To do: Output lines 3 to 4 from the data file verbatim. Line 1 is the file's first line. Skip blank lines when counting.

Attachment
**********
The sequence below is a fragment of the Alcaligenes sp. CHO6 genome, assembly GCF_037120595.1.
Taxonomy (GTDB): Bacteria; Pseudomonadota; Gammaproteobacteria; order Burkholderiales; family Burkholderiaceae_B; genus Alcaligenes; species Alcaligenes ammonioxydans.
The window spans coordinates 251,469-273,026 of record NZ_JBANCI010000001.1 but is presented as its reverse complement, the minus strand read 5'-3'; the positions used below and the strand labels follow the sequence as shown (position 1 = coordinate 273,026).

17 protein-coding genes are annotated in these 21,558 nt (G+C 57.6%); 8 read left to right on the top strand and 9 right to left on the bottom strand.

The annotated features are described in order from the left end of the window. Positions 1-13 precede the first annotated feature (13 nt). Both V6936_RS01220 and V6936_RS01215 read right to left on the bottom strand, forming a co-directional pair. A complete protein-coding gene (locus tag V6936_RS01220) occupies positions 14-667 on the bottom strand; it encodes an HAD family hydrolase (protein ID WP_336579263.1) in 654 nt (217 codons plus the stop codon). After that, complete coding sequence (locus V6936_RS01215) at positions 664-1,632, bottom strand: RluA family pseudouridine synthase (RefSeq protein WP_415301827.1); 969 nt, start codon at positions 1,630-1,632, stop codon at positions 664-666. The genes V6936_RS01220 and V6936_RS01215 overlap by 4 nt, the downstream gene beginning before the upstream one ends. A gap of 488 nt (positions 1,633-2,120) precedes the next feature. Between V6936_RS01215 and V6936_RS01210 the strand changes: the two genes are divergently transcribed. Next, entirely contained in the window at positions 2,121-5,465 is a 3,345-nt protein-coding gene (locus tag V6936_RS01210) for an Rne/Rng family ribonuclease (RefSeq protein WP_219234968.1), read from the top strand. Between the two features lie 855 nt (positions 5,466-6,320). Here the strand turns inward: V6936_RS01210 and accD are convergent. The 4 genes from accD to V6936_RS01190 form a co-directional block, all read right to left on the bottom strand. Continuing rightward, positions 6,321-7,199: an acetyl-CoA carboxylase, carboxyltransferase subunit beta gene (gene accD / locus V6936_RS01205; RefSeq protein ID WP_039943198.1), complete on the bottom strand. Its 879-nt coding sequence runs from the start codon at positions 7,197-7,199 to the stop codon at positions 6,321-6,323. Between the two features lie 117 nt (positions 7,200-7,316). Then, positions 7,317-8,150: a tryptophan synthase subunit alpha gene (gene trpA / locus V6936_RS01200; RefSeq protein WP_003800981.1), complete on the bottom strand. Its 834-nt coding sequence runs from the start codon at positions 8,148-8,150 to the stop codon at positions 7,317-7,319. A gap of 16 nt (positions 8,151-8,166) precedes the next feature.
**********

The window spans coordinates 251,469-273,026 of record NZ_JBANCI010000001.1 but is presented as its reverse complement, the minus strand read 5'-3'; the positions used below and the strand labels follow the sequence as shown (position 1 = coordinate 273,026).

17 protein-coding genes are annotated in these 21,558 nt (G+C 57.6%); 8 read left to right on the top strand and 9 right to left on the bottom strand.